- Eat, Drink, and Be Healthy: The Harvard Medical School Guide to Healthy Eating
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Eat, Drink, and Be Healthy: The Harvard Medical School Guide to Healthy Eating
Page last updated: 28 November You should feel satisfied at the end of a meal, but not stuffed. For many of us, moderation means eating less than we do now. Eating bacon for breakfast once a week, for example, could be considered moderation if you follow it with a healthy lunch and dinner—but not if you follow it with a box of donuts and a sausage pizza. Start by reducing portion sizes of unhealthy foods and not eating them as often. As you reduce your intake of unhealthy foods, you may find yourself craving them less or thinking of them as only occasional indulgences.
Think smaller portions. Serving sizes have ballooned recently. At home, visual cues can help with portion sizes. Your serving of meat, fish, or chicken should be the size of a deck of cards and half a cup of mashed potato, rice, or pasta is about the size of a traditional light bulb.
Take your time. It actually takes a few minutes for your brain to tell your body that it has had enough food, so eat slowly and stop eating before you feel full. Eat with others whenever possible. Eating alone, especially in front of the TV or computer, often leads to mindless overeating. Limit snack foods in the home. Be careful about the foods you keep at hand. Control emotional eating.
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Many of us also turn to food to relieve stress or cope with unpleasant emotions such as sadness, loneliness, or boredom. But by learning healthier ways to manage stress and emotions, you can regain control over the food you eat and your feelings.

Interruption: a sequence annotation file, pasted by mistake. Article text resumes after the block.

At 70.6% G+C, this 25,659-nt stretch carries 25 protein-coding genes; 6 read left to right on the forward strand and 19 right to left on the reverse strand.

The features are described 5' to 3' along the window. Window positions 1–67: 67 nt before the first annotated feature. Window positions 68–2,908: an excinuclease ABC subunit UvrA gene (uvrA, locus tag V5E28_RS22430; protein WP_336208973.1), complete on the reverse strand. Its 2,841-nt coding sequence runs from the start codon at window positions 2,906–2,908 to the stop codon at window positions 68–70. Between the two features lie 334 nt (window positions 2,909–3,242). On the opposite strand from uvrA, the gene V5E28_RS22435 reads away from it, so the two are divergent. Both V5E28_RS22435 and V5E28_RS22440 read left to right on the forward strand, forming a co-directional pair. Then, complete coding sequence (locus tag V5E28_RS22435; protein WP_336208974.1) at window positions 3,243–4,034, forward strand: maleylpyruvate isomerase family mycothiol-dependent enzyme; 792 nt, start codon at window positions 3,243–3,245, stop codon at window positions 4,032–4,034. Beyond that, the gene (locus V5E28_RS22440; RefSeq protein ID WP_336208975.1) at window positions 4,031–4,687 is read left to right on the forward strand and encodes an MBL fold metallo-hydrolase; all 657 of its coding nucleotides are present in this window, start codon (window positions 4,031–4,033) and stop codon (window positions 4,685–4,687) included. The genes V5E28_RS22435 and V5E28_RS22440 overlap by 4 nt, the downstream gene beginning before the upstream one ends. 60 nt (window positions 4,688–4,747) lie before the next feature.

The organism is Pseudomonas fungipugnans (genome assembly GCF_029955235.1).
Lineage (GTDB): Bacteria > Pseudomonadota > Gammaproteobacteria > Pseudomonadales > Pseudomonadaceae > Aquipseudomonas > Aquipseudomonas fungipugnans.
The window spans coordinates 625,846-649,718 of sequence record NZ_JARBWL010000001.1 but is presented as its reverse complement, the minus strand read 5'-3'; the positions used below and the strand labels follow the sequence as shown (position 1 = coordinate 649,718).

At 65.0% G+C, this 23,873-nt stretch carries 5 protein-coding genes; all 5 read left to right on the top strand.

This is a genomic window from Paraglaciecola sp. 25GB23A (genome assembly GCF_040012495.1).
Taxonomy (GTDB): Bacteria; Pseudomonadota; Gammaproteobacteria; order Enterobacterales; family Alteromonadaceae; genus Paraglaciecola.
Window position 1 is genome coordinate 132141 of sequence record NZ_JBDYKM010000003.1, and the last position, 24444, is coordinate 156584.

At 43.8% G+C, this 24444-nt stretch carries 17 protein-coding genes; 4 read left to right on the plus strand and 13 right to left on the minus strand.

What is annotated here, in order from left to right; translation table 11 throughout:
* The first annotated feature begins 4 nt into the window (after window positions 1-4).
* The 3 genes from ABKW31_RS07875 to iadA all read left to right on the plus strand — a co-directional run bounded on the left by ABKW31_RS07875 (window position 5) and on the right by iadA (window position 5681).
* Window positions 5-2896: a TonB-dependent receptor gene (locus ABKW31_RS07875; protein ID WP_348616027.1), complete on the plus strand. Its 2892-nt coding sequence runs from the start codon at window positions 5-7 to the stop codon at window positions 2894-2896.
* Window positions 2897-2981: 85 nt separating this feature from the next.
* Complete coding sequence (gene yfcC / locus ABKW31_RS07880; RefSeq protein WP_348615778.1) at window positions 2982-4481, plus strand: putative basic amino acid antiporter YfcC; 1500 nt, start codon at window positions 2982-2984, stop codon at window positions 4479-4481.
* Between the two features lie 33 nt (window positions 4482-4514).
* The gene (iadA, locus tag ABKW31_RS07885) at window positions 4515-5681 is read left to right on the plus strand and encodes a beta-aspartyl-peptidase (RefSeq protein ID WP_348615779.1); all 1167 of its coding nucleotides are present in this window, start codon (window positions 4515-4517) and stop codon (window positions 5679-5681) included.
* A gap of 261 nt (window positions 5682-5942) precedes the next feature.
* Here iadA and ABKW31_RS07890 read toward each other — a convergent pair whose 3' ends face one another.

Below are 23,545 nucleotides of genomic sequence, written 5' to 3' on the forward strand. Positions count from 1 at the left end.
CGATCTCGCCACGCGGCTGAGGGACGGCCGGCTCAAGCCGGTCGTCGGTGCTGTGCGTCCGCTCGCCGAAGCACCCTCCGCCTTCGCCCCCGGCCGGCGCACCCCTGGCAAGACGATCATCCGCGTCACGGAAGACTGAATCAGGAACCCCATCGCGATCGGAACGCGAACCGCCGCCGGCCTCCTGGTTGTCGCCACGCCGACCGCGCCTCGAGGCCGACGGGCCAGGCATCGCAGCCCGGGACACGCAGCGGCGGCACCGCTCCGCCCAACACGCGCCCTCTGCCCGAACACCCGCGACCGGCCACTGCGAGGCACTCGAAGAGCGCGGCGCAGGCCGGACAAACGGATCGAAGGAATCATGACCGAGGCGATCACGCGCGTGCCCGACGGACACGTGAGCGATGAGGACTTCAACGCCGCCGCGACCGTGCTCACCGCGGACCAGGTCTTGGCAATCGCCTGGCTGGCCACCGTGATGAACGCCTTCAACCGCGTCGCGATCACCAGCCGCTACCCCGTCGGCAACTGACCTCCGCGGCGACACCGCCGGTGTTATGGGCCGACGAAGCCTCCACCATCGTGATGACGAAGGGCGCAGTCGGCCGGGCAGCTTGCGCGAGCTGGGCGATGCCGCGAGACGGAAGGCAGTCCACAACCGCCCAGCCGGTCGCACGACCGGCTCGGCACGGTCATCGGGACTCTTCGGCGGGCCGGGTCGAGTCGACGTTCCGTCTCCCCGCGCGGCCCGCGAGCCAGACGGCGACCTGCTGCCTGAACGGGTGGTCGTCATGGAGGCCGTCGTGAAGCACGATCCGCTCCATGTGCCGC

Eat breakfast, and eat smaller meals throughout the day. A healthy breakfast can jumpstart your metabolism, while eating small, healthy meals keeps your energy up all day. Avoid eating late at night. Try to eat dinner earlier and fast for hours until breakfast the next morning.jonbennion.com/qidy-best-mobile-locate.php
Fruit and vegetables are low in calories and nutrient dense, which means they are packed with vitamins, minerals, antioxidants, and fiber. Focus on eating the recommended daily amount of at least five servings of fruit and vegetables and it will naturally fill you up and help you cut back on unhealthy foods.
A serving is half a cup of raw fruit or veg or a small apple or banana, for example. Most of us need to double the amount we currently eat. While plain salads and steamed veggies can quickly become bland, there are plenty of ways to add taste to your vegetable dishes. Add color. Not only do brighter, deeper colored vegetables contain higher concentrations of vitamins, minerals and antioxidants, but they can vary the flavor and make meals more visually appealing.
Add color using fresh or sundried tomatoes, glazed carrots or beets, roasted red cabbage wedges, yellow squash, or sweet, colorful peppers. Liven up salad greens. Branch out beyond lettuce.
Kale, arugula, spinach, mustard greens, broccoli, and Chinese cabbage are all packed with nutrients. To add flavor to your salad greens, try drizzling with olive oil, adding a spicy dressing, or sprinkling with almond slices, chickpeas, a little bacon, parmesan, or goat cheese.
The Nutrition Source | Harvard T.H. Chan School of Public Health
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